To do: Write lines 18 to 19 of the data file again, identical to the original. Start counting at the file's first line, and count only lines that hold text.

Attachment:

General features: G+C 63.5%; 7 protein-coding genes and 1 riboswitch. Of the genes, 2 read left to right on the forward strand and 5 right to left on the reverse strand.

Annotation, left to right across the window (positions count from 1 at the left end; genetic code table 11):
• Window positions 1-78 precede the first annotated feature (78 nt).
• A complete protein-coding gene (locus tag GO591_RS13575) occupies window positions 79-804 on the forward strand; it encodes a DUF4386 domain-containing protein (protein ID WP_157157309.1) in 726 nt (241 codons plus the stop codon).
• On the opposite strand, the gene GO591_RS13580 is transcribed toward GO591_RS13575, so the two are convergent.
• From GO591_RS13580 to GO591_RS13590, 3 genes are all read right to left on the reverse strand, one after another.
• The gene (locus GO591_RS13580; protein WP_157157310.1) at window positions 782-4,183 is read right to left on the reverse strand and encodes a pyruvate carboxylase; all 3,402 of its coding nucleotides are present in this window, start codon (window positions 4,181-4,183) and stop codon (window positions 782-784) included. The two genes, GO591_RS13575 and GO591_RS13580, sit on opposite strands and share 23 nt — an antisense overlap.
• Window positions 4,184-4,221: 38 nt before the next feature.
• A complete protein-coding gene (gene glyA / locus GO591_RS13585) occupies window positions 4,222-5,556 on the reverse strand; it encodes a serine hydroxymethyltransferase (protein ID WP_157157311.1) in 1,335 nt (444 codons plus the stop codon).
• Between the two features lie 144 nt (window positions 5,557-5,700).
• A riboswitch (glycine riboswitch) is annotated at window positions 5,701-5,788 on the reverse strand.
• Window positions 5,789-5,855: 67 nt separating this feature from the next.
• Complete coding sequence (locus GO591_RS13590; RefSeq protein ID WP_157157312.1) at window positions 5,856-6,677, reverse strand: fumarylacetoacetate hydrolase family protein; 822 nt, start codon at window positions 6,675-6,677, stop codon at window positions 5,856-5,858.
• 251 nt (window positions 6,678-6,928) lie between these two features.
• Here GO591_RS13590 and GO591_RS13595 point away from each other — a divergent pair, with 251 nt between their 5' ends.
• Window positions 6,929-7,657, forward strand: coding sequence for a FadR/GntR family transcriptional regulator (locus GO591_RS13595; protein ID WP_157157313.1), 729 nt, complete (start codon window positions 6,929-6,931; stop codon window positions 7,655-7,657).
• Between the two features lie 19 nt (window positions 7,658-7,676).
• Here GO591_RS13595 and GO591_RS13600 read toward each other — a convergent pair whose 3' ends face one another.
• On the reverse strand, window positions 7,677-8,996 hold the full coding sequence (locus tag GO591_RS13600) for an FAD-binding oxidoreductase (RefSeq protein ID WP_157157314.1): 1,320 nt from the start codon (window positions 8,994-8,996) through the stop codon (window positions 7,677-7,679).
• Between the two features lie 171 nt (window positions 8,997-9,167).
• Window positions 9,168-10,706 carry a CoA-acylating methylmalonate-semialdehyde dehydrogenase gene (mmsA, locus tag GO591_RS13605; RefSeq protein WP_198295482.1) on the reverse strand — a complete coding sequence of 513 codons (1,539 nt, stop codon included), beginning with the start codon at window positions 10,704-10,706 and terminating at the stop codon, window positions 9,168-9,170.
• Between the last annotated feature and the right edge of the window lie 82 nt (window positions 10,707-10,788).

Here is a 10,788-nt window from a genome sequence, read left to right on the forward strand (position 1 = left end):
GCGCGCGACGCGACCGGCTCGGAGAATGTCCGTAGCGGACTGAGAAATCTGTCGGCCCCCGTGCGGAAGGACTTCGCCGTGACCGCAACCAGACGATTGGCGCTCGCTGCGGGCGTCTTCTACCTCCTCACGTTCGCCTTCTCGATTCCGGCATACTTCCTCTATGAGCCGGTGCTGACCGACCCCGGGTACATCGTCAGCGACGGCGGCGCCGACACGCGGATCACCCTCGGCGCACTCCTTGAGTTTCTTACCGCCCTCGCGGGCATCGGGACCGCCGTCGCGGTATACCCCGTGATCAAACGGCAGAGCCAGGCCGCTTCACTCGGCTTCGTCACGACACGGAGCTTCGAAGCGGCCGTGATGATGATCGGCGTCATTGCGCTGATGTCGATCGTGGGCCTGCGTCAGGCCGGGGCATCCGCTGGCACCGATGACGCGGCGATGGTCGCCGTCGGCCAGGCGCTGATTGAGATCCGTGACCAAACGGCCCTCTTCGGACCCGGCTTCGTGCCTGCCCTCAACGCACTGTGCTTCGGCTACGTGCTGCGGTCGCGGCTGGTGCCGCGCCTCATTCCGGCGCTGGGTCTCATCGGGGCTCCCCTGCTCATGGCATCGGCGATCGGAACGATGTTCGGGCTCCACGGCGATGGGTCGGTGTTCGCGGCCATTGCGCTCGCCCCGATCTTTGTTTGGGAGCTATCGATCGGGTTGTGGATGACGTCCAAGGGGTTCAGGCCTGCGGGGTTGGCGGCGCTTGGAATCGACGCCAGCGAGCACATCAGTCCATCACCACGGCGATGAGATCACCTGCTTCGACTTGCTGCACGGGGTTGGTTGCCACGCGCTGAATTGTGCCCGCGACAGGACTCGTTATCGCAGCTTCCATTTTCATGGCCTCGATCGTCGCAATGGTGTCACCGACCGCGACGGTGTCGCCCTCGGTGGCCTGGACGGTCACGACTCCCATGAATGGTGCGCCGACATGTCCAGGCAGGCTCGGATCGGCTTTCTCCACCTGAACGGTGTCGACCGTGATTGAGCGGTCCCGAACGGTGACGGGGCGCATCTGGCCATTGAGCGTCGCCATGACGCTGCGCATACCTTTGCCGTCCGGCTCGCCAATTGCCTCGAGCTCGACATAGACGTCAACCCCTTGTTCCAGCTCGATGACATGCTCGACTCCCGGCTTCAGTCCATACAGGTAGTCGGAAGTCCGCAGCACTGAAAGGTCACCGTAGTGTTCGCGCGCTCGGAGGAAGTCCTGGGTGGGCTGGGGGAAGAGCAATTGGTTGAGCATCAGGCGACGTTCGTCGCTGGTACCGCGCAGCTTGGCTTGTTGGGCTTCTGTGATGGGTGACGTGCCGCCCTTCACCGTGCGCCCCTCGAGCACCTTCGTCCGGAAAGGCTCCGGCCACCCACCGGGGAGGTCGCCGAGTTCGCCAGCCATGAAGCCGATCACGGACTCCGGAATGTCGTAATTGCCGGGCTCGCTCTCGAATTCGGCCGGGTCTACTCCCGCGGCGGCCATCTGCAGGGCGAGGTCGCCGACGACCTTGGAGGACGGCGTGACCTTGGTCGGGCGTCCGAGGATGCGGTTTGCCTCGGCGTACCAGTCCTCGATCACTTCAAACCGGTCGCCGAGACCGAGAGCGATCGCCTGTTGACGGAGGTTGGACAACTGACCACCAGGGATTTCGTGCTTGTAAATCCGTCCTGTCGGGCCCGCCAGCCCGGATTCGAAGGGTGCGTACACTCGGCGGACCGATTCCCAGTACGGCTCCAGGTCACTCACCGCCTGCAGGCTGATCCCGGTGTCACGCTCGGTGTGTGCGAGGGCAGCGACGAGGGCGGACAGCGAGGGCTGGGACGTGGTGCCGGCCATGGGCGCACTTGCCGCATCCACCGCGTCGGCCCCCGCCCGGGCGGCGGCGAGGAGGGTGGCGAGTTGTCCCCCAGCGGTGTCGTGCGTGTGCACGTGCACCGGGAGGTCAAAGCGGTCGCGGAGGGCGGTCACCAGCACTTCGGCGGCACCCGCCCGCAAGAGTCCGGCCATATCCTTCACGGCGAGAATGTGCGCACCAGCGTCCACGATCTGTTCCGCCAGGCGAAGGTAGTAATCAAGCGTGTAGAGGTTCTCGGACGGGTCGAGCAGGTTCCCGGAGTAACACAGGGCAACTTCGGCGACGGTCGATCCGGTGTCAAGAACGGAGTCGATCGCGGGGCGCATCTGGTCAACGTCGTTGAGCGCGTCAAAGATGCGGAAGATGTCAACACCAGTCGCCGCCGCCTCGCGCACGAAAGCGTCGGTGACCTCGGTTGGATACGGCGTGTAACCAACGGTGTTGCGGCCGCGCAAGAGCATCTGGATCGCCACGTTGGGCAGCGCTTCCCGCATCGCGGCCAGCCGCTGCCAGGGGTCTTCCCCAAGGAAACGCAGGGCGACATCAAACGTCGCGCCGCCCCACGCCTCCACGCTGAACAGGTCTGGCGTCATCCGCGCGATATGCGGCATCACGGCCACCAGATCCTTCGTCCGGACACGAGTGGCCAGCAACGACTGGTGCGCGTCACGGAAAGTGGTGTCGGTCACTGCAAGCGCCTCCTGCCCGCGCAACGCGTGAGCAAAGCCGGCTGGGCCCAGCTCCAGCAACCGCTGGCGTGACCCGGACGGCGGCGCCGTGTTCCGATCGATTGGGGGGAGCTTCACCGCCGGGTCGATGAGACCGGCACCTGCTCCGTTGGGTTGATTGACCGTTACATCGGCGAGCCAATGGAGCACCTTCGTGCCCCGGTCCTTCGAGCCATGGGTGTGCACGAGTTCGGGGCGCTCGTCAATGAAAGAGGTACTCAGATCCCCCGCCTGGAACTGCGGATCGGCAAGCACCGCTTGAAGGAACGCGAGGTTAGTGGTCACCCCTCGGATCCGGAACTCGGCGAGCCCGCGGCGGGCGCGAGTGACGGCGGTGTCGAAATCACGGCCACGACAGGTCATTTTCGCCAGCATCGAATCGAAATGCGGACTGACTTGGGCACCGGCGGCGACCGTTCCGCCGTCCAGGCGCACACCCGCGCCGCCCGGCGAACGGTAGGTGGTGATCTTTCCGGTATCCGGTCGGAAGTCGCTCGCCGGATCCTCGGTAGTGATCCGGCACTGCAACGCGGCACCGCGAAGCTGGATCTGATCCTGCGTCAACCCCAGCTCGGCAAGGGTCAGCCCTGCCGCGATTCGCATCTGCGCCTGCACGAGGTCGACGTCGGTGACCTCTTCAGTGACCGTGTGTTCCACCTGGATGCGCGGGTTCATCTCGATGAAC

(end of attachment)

• Here GO591_RS13595 and GO591_RS13600 read toward each other — a convergent pair whose 3' ends face one another.
• On the reverse strand, window positions 7,677-8,996 hold the full coding sequence (locus tag GO591_RS13600) for an FAD-binding oxidoreductase (RefSeq protein ID WP_157157314.1): 1,320 nt from the start codon (window positions 8,994-8,996) through the stop codon (window positions 7,677-7,679).